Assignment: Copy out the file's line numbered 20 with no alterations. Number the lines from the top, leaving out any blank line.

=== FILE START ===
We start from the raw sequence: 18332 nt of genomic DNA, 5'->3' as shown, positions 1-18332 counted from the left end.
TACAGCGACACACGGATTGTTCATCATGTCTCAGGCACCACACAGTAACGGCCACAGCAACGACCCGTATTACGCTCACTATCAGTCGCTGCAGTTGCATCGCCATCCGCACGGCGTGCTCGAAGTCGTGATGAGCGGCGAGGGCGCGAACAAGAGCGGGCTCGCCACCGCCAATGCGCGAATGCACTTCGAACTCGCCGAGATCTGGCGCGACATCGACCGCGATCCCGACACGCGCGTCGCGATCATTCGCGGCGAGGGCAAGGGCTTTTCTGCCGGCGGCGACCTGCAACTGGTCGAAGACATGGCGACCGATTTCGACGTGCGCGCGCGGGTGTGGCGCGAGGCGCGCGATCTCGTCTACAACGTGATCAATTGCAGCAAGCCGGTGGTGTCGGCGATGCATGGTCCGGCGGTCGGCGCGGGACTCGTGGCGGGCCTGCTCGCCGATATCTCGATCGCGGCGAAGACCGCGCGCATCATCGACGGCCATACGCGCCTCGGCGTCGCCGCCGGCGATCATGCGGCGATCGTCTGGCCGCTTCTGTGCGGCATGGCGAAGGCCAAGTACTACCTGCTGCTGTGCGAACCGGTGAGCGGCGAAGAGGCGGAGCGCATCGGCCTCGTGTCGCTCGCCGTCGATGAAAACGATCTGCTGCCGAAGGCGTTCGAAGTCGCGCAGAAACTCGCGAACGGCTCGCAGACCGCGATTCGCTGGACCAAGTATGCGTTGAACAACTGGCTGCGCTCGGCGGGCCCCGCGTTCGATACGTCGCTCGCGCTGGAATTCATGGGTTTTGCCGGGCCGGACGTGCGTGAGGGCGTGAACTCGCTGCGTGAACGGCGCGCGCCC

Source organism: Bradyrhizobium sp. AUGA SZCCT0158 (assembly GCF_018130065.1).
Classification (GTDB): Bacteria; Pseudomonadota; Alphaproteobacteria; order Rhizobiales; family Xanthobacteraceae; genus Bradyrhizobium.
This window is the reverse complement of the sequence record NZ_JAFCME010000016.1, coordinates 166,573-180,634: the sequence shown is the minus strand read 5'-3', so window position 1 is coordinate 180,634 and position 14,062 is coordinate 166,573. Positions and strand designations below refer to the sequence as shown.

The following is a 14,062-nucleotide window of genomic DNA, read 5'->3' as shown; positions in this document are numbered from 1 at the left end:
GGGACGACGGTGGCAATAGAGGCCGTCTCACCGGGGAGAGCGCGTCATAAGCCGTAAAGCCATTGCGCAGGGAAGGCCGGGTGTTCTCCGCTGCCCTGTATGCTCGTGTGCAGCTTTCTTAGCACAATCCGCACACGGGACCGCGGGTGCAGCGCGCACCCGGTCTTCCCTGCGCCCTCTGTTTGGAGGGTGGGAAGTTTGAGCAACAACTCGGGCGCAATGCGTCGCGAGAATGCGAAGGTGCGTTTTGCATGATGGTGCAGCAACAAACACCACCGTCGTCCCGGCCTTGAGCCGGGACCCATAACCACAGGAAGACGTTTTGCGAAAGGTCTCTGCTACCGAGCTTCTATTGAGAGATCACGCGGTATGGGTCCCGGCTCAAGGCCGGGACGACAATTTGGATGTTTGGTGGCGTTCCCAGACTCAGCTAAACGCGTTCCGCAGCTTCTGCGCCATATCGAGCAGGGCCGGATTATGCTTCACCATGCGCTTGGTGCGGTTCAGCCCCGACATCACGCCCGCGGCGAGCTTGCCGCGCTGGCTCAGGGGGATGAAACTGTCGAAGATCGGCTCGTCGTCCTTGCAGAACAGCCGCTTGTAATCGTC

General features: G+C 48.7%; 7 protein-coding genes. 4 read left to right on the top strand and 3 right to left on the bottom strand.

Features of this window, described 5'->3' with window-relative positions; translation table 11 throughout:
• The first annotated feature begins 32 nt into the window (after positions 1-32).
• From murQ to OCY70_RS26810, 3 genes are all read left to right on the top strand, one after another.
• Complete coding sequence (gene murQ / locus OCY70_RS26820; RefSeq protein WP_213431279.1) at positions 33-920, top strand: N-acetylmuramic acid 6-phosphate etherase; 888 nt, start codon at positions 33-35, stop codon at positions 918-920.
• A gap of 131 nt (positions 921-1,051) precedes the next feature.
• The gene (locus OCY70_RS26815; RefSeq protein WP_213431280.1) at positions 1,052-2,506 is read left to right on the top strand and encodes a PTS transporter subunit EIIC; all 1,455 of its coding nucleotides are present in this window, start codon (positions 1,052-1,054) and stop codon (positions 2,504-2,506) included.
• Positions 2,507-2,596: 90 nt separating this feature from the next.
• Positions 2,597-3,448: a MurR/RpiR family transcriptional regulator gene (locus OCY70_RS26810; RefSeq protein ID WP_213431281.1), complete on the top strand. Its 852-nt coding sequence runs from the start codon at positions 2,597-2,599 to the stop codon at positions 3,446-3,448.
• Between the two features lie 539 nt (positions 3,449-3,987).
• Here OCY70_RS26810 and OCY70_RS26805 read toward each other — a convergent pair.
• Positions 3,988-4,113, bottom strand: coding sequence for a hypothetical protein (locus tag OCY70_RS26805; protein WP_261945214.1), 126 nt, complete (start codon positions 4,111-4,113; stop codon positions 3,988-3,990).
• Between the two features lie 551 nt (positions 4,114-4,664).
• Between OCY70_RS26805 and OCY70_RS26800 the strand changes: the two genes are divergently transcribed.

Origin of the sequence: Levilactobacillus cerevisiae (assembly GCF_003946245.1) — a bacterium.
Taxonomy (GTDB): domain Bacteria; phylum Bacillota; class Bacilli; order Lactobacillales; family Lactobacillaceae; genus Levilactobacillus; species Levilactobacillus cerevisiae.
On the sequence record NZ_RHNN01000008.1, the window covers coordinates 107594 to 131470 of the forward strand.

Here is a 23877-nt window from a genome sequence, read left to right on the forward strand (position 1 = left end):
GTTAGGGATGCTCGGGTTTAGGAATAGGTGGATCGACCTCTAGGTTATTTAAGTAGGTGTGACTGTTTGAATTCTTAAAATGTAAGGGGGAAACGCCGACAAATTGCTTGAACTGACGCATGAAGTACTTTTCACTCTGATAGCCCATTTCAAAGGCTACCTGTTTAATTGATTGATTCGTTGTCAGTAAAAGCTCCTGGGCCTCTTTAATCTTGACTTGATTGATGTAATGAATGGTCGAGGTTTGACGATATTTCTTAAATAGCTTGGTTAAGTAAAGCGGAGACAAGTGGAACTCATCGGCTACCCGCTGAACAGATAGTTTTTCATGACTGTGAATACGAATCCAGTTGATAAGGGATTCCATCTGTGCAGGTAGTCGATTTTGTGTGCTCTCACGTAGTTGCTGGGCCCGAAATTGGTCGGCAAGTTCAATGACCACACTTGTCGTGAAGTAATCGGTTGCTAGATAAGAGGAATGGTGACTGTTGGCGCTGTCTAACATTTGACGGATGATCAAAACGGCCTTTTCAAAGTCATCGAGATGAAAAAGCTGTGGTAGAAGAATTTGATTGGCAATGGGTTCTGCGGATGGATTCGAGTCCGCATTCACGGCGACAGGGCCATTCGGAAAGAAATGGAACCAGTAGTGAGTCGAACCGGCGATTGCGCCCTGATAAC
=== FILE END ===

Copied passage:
• Between the two features lie 551 nt (positions 4,114-4,664).